Republican U.S. Senate candidate Terri Lynn Land has given her own campaign nearly $3 million this year and last, but nowhere in her federal financial disclosure form has she listed any bank accounts or other assets in her control worth that much. Her campaign says it's an oversight, claiming Land ... inadvertently failed to disclose a joint account she has with her husband, Dan Hibma. But it still leaves unanswered questions about the source of the funds. And it raises questions about if such a transfer -- if from her husband's assets -- violates the spirit of the campaign contribution law.
Terri Lynn Land, the Republican U.S. Senate hopeful in Michigan this year, served eight years as Michigan's Secretary of State. This put the GOP official in charge of, among other things, overseeing the state's campaign-finance laws.
Land should probably know, then, that this Detroit Free Press report is a bit of a problem.
Controversies involving campaign finance and disclosure reports can get a little tricky sometimes, but this one is actually pretty straightforward: Land has given her Senate campaign nearly $3 million of her own money. What's wrong with that? In theory, nothing -- there are no legal limits on how much candidates can spend on their own behalf.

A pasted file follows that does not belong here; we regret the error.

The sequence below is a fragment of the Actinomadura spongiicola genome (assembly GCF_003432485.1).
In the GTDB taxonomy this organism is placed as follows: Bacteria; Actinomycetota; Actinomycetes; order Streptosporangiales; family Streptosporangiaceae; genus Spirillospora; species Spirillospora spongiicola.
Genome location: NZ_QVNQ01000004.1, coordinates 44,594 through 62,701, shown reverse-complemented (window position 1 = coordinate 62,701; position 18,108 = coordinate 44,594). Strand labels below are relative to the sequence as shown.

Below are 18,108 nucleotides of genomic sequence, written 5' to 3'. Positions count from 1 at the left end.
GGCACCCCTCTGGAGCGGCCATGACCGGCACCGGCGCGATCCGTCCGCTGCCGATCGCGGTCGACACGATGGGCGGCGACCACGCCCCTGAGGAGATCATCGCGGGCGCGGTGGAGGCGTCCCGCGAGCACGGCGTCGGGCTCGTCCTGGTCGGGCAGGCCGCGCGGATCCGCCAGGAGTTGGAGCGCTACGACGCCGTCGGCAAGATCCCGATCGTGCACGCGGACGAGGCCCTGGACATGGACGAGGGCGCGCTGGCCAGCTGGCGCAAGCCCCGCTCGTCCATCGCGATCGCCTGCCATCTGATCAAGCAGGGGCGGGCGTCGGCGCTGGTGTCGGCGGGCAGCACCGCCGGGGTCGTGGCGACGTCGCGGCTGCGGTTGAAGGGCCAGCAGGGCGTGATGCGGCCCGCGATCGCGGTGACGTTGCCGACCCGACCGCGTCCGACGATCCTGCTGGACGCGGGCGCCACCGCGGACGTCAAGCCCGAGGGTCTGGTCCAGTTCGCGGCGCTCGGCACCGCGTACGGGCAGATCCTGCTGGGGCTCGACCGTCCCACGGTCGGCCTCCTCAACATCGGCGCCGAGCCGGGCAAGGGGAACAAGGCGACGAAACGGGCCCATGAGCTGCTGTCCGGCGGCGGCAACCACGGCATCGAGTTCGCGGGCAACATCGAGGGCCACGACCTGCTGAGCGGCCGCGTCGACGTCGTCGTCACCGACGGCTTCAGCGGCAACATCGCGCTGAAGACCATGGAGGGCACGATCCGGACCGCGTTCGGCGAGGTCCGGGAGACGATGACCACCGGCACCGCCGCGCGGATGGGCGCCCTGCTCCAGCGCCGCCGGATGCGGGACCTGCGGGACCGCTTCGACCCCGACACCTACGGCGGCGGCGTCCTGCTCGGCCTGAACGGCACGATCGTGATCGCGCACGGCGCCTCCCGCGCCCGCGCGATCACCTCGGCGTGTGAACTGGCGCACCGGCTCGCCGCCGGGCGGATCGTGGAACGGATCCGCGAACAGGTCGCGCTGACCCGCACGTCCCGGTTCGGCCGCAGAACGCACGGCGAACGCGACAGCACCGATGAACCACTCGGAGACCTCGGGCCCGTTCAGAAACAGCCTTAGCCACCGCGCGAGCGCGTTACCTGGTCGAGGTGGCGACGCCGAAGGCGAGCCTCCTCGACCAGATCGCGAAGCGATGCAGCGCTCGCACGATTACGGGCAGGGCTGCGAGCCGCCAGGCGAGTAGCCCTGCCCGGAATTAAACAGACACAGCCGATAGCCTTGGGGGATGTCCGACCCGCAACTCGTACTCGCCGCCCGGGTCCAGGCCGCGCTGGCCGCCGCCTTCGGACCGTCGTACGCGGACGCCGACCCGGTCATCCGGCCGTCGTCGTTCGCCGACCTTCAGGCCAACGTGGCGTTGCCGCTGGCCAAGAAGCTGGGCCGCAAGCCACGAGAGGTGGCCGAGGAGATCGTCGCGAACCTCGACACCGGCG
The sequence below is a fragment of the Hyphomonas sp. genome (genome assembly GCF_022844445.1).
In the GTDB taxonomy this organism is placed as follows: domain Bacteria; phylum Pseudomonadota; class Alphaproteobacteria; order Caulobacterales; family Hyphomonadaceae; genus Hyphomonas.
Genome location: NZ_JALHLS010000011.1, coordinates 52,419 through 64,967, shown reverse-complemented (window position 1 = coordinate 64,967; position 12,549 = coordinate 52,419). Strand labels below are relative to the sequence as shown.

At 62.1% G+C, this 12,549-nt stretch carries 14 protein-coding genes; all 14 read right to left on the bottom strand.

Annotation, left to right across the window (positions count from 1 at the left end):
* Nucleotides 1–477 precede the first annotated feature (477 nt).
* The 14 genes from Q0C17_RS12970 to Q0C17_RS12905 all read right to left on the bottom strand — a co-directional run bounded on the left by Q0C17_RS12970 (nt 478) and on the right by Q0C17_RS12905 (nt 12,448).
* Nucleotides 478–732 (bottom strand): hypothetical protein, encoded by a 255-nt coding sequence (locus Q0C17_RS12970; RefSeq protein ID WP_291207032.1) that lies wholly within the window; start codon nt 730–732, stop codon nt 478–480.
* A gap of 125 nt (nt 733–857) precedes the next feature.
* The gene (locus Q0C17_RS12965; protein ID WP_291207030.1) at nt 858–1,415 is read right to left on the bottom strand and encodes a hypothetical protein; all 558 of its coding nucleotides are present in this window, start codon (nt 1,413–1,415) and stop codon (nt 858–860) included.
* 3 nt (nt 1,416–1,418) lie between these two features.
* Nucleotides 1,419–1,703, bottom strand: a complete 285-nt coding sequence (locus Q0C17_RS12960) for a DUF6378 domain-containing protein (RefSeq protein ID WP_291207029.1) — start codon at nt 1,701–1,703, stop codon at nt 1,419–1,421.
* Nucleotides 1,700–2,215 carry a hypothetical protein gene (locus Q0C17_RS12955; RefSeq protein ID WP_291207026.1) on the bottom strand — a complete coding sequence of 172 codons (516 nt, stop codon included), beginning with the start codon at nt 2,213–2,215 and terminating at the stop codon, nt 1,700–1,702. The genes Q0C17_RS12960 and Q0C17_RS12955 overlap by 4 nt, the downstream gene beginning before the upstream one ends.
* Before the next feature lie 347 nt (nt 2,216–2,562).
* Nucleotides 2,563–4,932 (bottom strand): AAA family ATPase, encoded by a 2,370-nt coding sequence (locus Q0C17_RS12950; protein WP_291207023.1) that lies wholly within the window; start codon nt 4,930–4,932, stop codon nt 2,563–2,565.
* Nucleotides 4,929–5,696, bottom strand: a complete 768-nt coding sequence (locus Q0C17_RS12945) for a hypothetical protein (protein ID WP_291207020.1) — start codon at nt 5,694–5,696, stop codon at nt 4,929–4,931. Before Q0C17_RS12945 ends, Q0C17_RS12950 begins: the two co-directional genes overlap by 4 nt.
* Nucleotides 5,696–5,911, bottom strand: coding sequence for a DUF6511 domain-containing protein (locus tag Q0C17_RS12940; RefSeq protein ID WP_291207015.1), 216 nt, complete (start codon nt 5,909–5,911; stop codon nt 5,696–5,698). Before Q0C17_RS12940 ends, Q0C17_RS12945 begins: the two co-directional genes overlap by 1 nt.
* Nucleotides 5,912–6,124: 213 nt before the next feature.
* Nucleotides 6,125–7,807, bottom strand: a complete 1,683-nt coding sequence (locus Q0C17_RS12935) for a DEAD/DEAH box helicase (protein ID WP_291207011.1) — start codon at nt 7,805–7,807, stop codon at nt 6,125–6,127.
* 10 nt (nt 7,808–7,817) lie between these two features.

But in Land's case, the Michigan Republican said she doesn't have $3 million. On the contrary, she specifically filed disclosure forms reporting assets of roughly $1.5 million.
The result is something of a mystery: where'd all this other money come from? How can Land give herself money she doesn't have?
As Nick Baumann noted the other day, the GOP candidate says there's been a misunderstanding. There's this other multi-million-dollar account she shares with her husband, real-estate developer Dan Hibma, which she kept secret by accident. She used millions of dollars from this account, but at the same time, forgot to tell anyone about the account's existence.
Asked about the purpose and size of this other account, Land initially said she didn't want to go into any details.
It took a week, but yesterday, Land's campaign team said she would file an "amended" disclosure statement to address the "clerical error."
Dave Weigel recently mentioned that GOP officials no longer seem to be talking up Land as one of their top 2014 candidates. Roll Call's Stu Rothenberg added in a column that he's had "doubts" about whether the Michigan Republican is a credible candidate, noting, "Those doubts were recently heightened when one person who has met her said Land 'is so not ready for prime time that it's amazing.'"